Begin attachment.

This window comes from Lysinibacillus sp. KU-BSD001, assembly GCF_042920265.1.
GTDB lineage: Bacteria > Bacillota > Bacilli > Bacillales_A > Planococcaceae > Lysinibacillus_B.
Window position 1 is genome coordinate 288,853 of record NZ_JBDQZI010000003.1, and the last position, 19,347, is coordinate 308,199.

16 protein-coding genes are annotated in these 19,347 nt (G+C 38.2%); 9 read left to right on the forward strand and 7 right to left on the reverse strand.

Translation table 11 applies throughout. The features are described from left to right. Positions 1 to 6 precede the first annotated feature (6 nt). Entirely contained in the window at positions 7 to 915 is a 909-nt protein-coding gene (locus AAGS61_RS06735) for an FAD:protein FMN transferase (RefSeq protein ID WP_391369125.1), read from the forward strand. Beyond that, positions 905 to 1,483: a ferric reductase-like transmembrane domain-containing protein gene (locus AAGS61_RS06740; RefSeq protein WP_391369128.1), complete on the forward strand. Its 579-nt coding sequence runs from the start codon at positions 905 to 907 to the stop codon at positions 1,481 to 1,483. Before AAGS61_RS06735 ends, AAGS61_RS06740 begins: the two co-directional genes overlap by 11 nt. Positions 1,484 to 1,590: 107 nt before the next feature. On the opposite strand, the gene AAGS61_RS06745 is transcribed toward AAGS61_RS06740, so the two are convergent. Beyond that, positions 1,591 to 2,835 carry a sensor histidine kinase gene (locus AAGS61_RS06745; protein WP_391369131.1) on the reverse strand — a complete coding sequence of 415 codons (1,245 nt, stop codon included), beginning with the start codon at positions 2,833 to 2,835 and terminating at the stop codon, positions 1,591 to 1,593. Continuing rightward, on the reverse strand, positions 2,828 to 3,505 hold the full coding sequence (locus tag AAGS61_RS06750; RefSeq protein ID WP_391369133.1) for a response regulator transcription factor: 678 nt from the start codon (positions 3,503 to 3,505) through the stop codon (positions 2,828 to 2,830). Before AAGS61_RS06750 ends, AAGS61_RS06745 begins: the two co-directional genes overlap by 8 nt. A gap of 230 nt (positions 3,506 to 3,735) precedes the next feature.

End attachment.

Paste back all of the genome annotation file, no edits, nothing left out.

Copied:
This window comes from Lysinibacillus sp. KU-BSD001, assembly GCF_042920265.1.
GTDB lineage: Bacteria > Bacillota > Bacilli > Bacillales_A > Planococcaceae > Lysinibacillus_B.
Window position 1 is genome coordinate 288,853 of record NZ_JBDQZI010000003.1, and the last position, 19,347, is coordinate 308,199.

16 protein-coding genes are annotated in these 19,347 nt (G+C 38.2%); 9 read left to right on the forward strand and 7 right to left on the reverse strand.

Translation table 11 applies throughout. The features are described from left to right. Positions 1 to 6 precede the first annotated feature (6 nt). Entirely contained in the window at positions 7 to 915 is a 909-nt protein-coding gene (locus AAGS61_RS06735) for an FAD:protein FMN transferase (RefSeq protein ID WP_391369125.1), read from the forward strand. Beyond that, positions 905 to 1,483: a ferric reductase-like transmembrane domain-containing protein gene (locus AAGS61_RS06740; RefSeq protein WP_391369128.1), complete on the forward strand. Its 579-nt coding sequence runs from the start codon at positions 905 to 907 to the stop codon at positions 1,481 to 1,483. Before AAGS61_RS06735 ends, AAGS61_RS06740 begins: the two co-directional genes overlap by 11 nt. Positions 1,484 to 1,590: 107 nt before the next feature. On the opposite strand, the gene AAGS61_RS06745 is transcribed toward AAGS61_RS06740, so the two are convergent. Beyond that, positions 1,591 to 2,835 carry a sensor histidine kinase gene (locus AAGS61_RS06745; protein WP_391369131.1) on the reverse strand — a complete coding sequence of 415 codons (1,245 nt, stop codon included), beginning with the start codon at positions 2,833 to 2,835 and terminating at the stop codon, positions 1,591 to 1,593. Continuing rightward, on the reverse strand, positions 2,828 to 3,505 hold the full coding sequence (locus tag AAGS61_RS06750; RefSeq protein ID WP_391369133.1) for a response regulator transcription factor: 678 nt from the start codon (positions 3,503 to 3,505) through the stop codon (positions 2,828 to 2,830). Before AAGS61_RS06750 ends, AAGS61_RS06745 begins: the two co-directional genes overlap by 8 nt. A gap of 230 nt (positions 3,506 to 3,735) precedes the next feature.